Are UPA’s oil bonds to blame for high fuel prices?
Fuel prices continue to be at record levels in the country. The fact that the government has not reduced the additional taxes it imposed during the pandemic is an important reason for prices being at their current levels.
While speaking about rising input prices across manufacturing and service sectors even in face of weak demand, RBI’s Monetary Policy Committee in its latest resolution urged central and state governments to reduce taxes on petrol and diesel. “With crude oil prices at elevated levels, a calibrated reduction of the indirect tax component of pump prices by the Centre and states can help to substantially lessen cost pressures”, the MPC resolution said.
The Tamil Nadu government reduced its taxes to slash the price of petrol by ₹three per litre in its budget which was presented last week.
Finance minister Nirmala Sitharaman has blamed the fiscal burden of oil bonds issued during the United Progressive Alliance (UPA) government’s term for the inability to provide relief from high petrol-diesel prices. “We’ll still have to pay interest of ₹37,000 crores by 2026. Despite interest payments, principal outstanding of over 1.30 lakh crores is still pending. If I didn’t have the burden of oil bonds, I would have been in a position to reduce excise duty on fuel”, she said in an interaction on August 16. Is there merit in the finance minister’s claims?
What are oil bonds?
Oil bonds are special debt instruments that were issued by the UPA government to oil marketing companies (OMCs) in place of a cash subsidy between 2005 and 2010. Since the oil companies were not free to fix their own price for petrol (before 2010) and diesel (before 2014), they were at times selling fuel below the international market price. To compensate for this loss, the companies received cash subsidies from the government. In view of rising international crude prices between 2005 and 2010, the UPA government issued total oil bonds worth around 1.44 lakh crores in order to subsidise retail fuel prices. The annual average price of India’s crude oil basket (COB) increased from $55.72 per barrel in 2005-06 to $ 62.46 (2006-07), $ 79.25 (2007-08) and 83.57 (2008-09) before falling to $69.76 in 2009-10. In three out of these five years, the COB price was higher than what it is currently ($68.92 per barrel according to data from petroleum ministry on 17 August,2021). However, retail prices of petrol and diesel were much lower than what they are today. The maximum price per litre of petrol and diesel in Delhi in 2005-06 was ₹43.49 and ₹30.45 respectively. This changed to 47.43 for petrol and 35.47 for diesel in the year 2009-10.
To be sure, the rupee price of COB has been increasing because of the depreciation of the rupee, which was 44.27 per dollar(average) in 2005-06, fell to 47.44 per dollar in 2009-10 and is at 74.28 per dollar at the moment (as on 17 August).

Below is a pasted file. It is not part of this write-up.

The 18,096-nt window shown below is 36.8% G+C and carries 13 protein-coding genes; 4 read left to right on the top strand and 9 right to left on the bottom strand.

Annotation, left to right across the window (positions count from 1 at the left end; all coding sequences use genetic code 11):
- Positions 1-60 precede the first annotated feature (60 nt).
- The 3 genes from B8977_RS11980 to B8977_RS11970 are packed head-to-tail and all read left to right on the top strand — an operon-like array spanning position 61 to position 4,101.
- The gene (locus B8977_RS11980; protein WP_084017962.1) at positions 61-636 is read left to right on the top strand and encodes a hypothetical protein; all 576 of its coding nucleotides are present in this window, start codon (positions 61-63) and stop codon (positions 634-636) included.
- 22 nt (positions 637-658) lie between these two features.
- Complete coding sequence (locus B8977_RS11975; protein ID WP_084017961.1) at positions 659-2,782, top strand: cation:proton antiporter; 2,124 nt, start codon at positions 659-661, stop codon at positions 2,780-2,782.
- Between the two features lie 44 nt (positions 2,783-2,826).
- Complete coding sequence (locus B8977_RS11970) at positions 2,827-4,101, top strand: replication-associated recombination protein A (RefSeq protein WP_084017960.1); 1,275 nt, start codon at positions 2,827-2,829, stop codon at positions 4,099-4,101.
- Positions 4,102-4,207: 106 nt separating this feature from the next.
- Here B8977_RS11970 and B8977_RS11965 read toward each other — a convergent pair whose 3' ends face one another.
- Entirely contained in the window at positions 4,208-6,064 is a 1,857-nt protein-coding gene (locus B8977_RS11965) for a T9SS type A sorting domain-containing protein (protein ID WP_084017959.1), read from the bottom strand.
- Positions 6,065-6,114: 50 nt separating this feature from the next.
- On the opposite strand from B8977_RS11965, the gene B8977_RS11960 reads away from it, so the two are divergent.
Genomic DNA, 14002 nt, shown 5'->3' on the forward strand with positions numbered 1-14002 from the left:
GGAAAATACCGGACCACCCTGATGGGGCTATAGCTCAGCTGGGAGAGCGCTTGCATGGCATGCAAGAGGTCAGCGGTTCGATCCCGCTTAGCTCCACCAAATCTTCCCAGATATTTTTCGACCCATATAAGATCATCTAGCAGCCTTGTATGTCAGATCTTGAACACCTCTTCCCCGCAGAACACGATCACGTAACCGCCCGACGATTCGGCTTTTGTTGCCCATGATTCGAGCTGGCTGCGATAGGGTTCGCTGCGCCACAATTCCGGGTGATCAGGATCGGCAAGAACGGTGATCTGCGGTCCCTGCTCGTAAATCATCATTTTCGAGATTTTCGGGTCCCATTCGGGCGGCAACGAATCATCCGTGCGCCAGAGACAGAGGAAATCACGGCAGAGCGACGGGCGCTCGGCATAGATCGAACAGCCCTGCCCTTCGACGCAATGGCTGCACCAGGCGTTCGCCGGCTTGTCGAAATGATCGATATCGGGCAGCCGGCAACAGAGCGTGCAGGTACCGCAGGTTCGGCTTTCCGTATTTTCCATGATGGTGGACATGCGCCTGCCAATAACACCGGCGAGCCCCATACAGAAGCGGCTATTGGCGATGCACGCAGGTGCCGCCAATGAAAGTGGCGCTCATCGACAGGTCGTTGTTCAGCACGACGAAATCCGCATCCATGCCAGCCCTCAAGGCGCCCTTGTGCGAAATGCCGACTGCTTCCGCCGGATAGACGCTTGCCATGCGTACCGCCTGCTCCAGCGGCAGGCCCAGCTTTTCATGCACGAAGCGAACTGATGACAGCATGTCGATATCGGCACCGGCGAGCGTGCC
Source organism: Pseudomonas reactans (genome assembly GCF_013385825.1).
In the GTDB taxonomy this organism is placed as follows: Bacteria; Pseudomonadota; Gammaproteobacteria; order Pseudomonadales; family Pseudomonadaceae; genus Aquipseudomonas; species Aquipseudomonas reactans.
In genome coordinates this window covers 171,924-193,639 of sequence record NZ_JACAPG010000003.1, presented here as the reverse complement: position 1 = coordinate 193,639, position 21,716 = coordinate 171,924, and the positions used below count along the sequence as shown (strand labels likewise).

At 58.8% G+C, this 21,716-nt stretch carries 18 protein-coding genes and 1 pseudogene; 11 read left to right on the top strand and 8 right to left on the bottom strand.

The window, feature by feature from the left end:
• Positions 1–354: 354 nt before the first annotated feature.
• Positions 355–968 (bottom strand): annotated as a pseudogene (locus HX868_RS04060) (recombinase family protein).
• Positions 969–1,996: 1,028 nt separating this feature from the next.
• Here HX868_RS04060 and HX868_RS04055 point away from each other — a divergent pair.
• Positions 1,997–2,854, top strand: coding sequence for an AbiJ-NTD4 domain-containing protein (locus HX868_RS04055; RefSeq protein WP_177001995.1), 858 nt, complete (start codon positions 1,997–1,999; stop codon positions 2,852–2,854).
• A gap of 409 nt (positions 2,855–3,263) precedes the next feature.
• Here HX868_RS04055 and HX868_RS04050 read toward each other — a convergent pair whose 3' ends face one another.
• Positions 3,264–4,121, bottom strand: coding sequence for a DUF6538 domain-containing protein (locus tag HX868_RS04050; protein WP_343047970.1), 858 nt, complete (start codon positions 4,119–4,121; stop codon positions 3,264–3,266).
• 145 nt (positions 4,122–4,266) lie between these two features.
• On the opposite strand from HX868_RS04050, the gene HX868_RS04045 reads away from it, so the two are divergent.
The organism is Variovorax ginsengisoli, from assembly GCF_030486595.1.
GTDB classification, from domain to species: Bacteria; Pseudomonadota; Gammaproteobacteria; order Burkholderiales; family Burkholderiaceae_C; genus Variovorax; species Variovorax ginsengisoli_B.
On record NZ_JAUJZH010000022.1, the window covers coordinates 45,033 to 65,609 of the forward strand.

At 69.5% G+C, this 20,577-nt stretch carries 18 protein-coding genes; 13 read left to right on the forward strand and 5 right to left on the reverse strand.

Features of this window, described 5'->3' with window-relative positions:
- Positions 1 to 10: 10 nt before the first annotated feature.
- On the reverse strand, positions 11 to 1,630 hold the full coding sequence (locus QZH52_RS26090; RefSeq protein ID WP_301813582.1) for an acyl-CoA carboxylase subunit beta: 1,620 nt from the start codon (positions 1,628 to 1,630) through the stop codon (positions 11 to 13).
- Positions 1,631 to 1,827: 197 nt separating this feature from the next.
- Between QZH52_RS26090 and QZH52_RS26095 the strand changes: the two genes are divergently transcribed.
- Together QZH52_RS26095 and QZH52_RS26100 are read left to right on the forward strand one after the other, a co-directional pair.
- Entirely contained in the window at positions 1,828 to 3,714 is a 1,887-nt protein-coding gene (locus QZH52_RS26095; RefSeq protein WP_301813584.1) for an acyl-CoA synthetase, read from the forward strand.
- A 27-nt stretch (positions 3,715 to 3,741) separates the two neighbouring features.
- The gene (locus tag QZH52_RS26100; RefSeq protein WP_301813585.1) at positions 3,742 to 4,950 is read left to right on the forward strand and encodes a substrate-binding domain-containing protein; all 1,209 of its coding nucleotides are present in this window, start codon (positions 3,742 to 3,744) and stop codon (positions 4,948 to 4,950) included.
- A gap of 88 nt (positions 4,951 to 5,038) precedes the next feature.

What is the current fiscal burden of oil bonds?
As admitted by the finance minister, the central government has to pay around ₹1.7 lakh crore for these accumulated liabilities. However, the 2021-22 union budget shows that the government does not intend to pay all of them in the current fiscal year. Budgetary allocation for oil bonds in the current fiscal year is just ₹9989.96 crore in interest payments. This is only a fraction of the windfall gain to the union government from the additional petroleum taxes. Union excise duties, which comprise the bulk of petroleum taxes increased from ₹2,39,452 crores in 2019-20 to ₹3,89,677 crores in 2020-21 (provisional numbers) and are expected to be ₹3,35,000 crores in 2021-22, as per Budget Estimates. If the government wanted, it could have used last year’s proceeds to settle almost all of the pending liabilities from oil bonds. As soon as the principal component is paid, interest liabilities will automatically cease to exist.
This increase in union excise duties happened as the central government increased excise duty on petrol by 65% to Rs32.98 per litre and diesel by 101% to Rs31.83 per litre between March 2020 and May 2020 in view of falling crude oil prices.
Can the current government claim high moral ground on petrol-diesel prices?
It is a fact that the UPA incurred liabilities to provide relief from petrol-diesel prices. Reduction of petrol-diesel prices is something the Bharatiya Janata Party (BJP) consistently demanded when it was in the opposition. Also, given the fact that both petrol-diesel prices are now deregulated (at least in principle), the government does not even have to incur a subsidy burden to bring down prices. What it will take to reduce petrol-diesel prices is the union government sacrificing its windfall tax gains. With its revenue under pressure, it may be hesitant to do so. That, not oil bonds, would appear to be the problem.